Today in My History

2000:  In a Fog
2001:  Lazy Way Out
2002:  Coming Home
2003:  Baubles, Bangles, Bright Shiny Beads
2004:  Joy to the World
2005:  The Ghost of Christmas Past

The Puppy-Less House
2007:  Cast Off
2008:  I Saw Nicki Kissing Santa Claus
2009:  Guilty until Proven Guilty
2010:  Falling in Love with PhotoShop All Over Again
2011:  Celebrating Christmas
2012: Thursdays at Logos
2013:  Being in the Moment
Sunday Stealing
2015  Sunday Stealing
2016: Who Orders Salmon at a Steakhouse?
2017: Gift List, 2018
2018: OTannenbaum
2019: Saturday 9

2020: A ZOOM Birthday

Books Read in 2021
 Updated 10/29
"Wish You Well" by
David Baldacci

Theater Reviews
Updated 11/23

My family

Bev's 65 x 365

Books Read in 2021
Books Read in 2020

Books Read in 2019
Books Read in 2018

Books Read in 2017
Books Read in 2015
Books Read in 2014
Books Read in 2013

Books Read in 2012
Books Read in 2011
Books Read in 2010

Cast (updated 7/16)

(you know how to fix it)

Some Background Links:
The Philosophy of Juice & Crackers
The story of Delicate Pooh
The story of the Piņata Group
Pumpkin pies
Who IS this Gilbert person anyway?

mail to Walt / mail to Bev



Our friend Ellen Pontac died March 15, 2020, just as we were all getting quarantined for the pandemic and so her wife, Shelly Bailes, was not able to host a memorial service for her until now, just a few days before what would have been her 80th birthday.

The memorial was held in the Veterans Memorial building and I knew it would be a  big crowd.  I suppose I should not have been surprised that it was not only a full house, but there was standing room only.  Purple was her favorite color so everything was decorated in purple (and many people wore purple) and they even had chocolate kisses with her picture and quotes by her pasted on them on the table (can you imagine how many little circles of pictures were pasted on kisses?)

...and bottles of water, each with an Ellen label on it.

Everybody had to wear a mask, of course. Shelly's was particularly moving.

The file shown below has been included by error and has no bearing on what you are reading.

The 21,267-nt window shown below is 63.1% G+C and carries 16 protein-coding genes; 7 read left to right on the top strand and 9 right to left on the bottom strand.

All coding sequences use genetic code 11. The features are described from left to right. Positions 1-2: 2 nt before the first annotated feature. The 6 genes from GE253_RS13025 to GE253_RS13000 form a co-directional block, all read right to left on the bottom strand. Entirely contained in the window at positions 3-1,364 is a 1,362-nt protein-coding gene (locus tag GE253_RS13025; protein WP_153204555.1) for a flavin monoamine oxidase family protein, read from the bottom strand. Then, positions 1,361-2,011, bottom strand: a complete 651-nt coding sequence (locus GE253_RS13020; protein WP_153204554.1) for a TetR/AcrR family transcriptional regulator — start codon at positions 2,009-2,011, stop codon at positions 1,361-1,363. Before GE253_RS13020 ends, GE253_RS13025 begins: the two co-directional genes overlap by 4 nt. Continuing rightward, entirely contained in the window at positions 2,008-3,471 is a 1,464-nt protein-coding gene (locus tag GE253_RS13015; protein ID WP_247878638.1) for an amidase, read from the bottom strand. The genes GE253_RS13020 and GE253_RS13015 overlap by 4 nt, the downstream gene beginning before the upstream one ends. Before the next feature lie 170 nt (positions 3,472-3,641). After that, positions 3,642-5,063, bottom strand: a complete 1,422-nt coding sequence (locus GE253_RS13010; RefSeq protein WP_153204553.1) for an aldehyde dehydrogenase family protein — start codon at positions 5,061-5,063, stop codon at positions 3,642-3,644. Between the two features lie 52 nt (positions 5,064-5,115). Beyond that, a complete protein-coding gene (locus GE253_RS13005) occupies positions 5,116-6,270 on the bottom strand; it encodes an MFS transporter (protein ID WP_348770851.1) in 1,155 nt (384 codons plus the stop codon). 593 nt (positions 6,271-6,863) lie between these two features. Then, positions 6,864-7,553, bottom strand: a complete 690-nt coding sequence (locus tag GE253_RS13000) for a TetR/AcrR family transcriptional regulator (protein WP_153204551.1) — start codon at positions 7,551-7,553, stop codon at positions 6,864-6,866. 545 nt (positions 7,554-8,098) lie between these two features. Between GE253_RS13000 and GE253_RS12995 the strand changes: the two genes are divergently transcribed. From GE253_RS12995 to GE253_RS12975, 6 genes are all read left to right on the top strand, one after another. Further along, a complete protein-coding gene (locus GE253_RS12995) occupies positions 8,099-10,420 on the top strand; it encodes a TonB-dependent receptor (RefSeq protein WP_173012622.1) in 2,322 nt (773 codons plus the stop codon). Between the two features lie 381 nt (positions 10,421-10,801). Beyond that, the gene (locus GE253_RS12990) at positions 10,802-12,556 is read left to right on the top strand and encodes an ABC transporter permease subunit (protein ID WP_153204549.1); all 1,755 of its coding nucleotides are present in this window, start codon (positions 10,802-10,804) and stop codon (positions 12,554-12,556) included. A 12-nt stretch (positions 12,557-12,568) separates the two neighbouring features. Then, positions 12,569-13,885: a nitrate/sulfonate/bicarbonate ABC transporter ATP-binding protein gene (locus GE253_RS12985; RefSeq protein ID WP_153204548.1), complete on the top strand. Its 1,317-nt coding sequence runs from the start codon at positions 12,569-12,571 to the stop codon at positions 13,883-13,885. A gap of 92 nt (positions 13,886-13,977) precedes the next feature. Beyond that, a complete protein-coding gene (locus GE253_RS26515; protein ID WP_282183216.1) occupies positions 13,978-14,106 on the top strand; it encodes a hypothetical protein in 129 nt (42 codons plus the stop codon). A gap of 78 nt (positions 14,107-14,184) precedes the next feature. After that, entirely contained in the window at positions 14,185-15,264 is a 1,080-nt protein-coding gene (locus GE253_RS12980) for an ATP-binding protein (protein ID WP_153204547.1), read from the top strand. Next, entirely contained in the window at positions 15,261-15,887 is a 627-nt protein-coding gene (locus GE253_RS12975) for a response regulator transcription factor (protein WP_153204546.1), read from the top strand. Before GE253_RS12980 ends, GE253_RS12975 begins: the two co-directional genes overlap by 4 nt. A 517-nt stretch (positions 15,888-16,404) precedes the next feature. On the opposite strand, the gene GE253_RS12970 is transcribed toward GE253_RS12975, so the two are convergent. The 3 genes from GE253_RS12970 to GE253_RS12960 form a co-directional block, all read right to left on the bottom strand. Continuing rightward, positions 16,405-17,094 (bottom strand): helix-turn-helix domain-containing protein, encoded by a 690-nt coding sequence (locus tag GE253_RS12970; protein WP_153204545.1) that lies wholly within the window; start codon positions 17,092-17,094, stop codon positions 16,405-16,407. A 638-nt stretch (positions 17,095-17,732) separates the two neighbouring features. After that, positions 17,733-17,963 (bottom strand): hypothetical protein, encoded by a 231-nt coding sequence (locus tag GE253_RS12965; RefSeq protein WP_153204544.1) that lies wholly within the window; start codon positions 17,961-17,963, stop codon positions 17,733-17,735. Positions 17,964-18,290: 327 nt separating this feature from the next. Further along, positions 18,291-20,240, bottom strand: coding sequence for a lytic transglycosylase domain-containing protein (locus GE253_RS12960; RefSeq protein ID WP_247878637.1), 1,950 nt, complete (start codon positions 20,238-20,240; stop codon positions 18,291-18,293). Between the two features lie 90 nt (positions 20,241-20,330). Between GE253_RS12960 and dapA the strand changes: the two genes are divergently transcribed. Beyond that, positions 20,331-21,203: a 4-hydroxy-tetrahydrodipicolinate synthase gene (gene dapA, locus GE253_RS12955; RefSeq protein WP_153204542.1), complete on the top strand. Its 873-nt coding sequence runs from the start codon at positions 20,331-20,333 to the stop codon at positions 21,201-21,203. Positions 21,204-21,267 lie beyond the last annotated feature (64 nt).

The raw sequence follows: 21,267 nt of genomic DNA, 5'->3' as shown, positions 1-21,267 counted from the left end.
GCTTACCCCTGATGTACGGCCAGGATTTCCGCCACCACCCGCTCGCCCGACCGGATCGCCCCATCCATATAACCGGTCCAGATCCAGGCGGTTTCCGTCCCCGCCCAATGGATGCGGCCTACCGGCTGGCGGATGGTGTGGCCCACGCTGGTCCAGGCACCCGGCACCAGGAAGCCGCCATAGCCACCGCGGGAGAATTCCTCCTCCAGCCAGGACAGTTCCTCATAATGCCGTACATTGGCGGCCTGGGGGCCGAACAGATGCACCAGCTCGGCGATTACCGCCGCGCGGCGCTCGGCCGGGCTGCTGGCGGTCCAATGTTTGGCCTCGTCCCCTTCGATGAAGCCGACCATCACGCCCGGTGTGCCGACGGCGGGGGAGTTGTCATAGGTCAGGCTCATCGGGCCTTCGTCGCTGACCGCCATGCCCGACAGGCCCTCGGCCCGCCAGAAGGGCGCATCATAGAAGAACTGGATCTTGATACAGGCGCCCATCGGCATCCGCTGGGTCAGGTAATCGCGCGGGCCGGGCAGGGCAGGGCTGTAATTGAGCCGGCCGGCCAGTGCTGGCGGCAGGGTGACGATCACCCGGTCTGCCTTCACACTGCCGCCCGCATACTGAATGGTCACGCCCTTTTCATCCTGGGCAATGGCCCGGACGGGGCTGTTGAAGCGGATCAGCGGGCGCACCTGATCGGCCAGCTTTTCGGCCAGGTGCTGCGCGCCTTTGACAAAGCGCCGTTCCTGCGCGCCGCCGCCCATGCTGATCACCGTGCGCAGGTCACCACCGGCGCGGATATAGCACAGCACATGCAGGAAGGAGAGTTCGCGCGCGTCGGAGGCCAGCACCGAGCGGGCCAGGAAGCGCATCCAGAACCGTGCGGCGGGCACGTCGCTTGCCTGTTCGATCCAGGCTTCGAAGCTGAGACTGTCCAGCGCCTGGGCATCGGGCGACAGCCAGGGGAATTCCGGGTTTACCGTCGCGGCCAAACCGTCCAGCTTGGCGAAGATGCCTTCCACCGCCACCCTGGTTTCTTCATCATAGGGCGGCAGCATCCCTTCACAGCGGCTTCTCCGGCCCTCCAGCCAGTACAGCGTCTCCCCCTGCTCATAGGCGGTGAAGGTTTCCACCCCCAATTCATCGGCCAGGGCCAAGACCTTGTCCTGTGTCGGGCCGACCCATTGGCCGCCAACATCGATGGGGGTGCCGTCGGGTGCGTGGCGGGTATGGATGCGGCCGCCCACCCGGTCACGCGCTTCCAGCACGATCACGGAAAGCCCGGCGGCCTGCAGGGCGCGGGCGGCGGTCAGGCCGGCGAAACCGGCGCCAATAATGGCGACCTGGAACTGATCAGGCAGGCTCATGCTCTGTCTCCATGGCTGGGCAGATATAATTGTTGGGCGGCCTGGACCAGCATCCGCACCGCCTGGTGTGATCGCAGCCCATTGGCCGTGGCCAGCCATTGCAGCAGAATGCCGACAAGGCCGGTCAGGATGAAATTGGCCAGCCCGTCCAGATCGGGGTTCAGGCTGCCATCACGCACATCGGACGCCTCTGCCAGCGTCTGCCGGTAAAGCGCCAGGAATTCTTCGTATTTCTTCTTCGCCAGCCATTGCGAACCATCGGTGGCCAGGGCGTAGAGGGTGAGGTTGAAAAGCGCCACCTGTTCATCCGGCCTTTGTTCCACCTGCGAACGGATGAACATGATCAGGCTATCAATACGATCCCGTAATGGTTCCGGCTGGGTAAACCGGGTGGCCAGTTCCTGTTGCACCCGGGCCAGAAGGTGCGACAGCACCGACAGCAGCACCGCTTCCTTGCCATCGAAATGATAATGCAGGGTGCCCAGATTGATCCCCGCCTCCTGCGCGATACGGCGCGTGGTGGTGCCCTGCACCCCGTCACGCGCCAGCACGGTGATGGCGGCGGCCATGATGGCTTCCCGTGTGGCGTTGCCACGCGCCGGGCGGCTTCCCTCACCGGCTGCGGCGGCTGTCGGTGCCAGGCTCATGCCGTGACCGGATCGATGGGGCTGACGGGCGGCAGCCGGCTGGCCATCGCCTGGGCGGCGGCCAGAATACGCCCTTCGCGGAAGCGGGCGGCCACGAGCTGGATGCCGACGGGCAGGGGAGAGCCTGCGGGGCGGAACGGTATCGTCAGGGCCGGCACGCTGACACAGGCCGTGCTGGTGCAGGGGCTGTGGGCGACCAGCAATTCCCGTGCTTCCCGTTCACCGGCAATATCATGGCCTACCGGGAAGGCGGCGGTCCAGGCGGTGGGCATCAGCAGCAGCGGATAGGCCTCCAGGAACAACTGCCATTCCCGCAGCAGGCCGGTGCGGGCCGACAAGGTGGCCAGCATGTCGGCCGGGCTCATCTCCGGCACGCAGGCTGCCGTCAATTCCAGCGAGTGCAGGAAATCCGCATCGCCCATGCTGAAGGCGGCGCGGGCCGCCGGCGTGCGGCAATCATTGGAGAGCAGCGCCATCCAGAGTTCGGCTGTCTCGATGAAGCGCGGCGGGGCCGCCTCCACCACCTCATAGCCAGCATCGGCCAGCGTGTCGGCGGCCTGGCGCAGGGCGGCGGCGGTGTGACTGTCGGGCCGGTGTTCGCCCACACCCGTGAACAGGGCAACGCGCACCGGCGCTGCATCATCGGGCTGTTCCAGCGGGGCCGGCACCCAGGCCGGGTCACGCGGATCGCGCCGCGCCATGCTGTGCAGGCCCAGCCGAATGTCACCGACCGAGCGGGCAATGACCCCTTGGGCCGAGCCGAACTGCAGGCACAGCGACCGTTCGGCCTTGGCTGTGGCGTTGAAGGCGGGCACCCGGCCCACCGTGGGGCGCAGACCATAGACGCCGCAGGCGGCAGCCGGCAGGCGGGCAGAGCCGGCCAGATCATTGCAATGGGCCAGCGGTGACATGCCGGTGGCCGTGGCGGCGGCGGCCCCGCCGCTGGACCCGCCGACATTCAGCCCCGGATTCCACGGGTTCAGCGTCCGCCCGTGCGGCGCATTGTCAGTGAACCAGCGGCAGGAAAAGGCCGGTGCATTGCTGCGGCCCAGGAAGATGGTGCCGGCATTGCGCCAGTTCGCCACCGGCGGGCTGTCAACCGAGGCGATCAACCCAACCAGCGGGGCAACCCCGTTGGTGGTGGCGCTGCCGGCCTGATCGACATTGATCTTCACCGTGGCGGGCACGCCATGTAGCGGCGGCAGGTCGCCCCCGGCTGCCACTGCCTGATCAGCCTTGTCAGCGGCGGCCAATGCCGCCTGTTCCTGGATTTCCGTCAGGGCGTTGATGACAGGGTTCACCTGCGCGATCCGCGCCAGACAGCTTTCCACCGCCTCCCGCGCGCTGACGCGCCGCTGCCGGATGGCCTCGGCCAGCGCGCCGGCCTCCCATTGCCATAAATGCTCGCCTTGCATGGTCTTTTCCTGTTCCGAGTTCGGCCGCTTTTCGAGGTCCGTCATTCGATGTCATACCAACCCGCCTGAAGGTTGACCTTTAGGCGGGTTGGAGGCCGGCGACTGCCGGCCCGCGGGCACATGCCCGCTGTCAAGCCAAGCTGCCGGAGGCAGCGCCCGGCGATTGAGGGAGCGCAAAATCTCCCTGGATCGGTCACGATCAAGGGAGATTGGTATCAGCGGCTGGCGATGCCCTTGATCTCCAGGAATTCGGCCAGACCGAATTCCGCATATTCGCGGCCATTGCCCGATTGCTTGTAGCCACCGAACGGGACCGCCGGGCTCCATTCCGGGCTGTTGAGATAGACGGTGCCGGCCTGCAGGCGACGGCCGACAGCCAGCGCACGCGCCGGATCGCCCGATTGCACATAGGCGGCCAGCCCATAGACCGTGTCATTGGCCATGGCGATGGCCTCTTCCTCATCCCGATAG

Ellen and Shelly (it's hard to separate the two names) were involved in just about everything in Davis.  They were most known for the years' long activism for same sex marriage, so visible that their photos have been published in such publications as Newsweek, The New York Times, Huffington Post, the Los Angeles Times, Wall Street Journal, San Francisco Chronicle and more, including papers in other countries..

But they were involved with meals on wheels, started a holiday dinner for anybody who had no place to go for the holidays (held in the same room where the memorial service was held).  They started the Gay Pride Celebration, were active with the Food Co-op, ushered at the Mondavi Center, and marched with Code Pink.  They went to the county office to attempt to get a marriage license every year on Valentine's day, with several other gay couples and were occasionally threatened by groups of Russian men (the police had to come and remove the Russians). They took a bus from California to DC. before marriage was legalized, with a bunch of other gay couples, stopping at towns all across the country to talk about gay marriage. They demonstrated at the state capitol nearly every weekend.

Their photos on Facebook include photos with Nancy Pelosi, Kamala Harris, Gavin Newsom and other politicians.

When Gavin Newsom made same sex marriage legal in San Francisco, they went to the city and were married by Newsom himself. 

Those marriages were ultimately invalidated, but when they were made legal in the state, Ellen and Shelly were one of the first couples in California to be married.

(I made a wedding cake for them when Massachusetts made marriage legal, then another wedding cake when they were married by Newsom and a final wedding cake for their wedding in 2008.  I told them this was the last wedding cake I was going to make for them!  The couple were together 46 years.)

There were several speakers at the memorial, including Assemblywoman Mariko Yamada and Yolo supervisor Lucas Frerichs, Molly McKay, who was the "Big Kahuna" at Marriage Equality, and a woman who was a caretaker at Burning Man (which Ellen attended for many years)

Today was a day of tears and laughter, and a display of what kind of effect one person from a little town like Davis can have on the world.




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